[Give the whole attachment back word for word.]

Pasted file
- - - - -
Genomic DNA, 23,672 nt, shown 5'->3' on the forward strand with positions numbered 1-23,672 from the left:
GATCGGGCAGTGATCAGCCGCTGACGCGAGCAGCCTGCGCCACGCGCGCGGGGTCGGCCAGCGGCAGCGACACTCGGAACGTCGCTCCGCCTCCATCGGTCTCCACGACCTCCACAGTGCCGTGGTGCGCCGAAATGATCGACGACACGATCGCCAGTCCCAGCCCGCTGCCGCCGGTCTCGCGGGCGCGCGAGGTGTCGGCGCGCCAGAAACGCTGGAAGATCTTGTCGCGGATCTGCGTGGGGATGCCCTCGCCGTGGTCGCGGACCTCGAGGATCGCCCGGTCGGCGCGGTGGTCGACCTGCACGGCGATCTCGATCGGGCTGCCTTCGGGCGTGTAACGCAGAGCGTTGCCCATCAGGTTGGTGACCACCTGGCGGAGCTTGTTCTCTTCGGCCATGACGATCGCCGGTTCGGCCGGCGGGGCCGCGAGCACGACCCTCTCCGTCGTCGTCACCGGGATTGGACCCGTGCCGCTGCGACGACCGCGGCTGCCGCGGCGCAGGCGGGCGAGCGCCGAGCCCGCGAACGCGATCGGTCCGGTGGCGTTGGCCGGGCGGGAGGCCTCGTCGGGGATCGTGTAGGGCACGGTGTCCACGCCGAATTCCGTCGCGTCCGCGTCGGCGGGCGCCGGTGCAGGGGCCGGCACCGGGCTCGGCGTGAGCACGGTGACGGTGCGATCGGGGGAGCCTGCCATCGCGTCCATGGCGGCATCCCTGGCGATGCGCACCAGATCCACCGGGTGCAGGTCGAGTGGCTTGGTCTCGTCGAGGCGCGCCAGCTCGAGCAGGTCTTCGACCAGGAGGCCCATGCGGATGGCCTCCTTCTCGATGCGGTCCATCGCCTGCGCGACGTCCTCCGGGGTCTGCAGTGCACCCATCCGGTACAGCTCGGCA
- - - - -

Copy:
Genomic DNA, 23,672 nt, shown 5'->3' on the forward strand with positions numbered 1-23,672 from the left:
GATCGGGCAGTGATCAGCCGCTGACGCGAGCAGCCTGCGCCACGCGCGCGGGGTCGGCCAGCGGCAGCGACACTCGGAACGTCGCTCCGCCTCCATCGGTCTCCACGACCTCCACAGTGCCGTGGTGCGCCGAAATGATCGACGACACGATCGCCAGTCCCAGCCCGCTGCCGCCGGTCTCGCGGGCGCGCGAGGTGTCGGCGCGCCAGAAACGCTGGAAGATCTTGTCGCGGATCTGCGTGGGGATGCCCTCGCCGTGGTCGCGGACCTCGAGGATCGCCCGGTCGGCGCGGTGGTCGACCTGCACGGCGATCTCGATCGGGCTGCCTTCGGGCGTGTAACGCAGAGCGTTGCCCATCAGGTTGGTGACCACCTGGCGGAGCTTGTTCTCTTCGGCCATGACGATCGCCGGTTCGGCCGGCGGGGCCGCGAGCACGACCCTCTCCGTCGTCGTCACCGGGATTGGACCCGTGCCGCTGCGACGACCGCGGCTGCCGCGGCGCAGGCGGGCGAGCGCCGAGCCCGCGAACGCGATCGGTCCGGTGGCGTTGGCCGGGCGGGAGGCCTCGTCGGGGATCGTGTAGGGCACGGTGTCCACGCCGAATTCCGTCGCGTCCGCGTCGGCGGGCGCCGGTGCAGGGGCCGGCACCGGGCTCGGCGTGAGCACGGTGACGGTGCGATCGGGGGAGCCTGCCATCGCGTCCATGGCGGCATCCCTGGCGATGCGCACCAGATCCACCGGGTGCAGGTCGAGTGGCTTGGTCTCGTCGAGGCGCGCCAGCTCGAGCAGGTCTTCGACCAGGAGGCCCATGCGGATGGCCTCCTTCTCGATGCGGTCCATCGCCTGCGCGACGTCCTCCGGGGTCTGCAGTGCACCCATCCGGTACAGCTCGGCA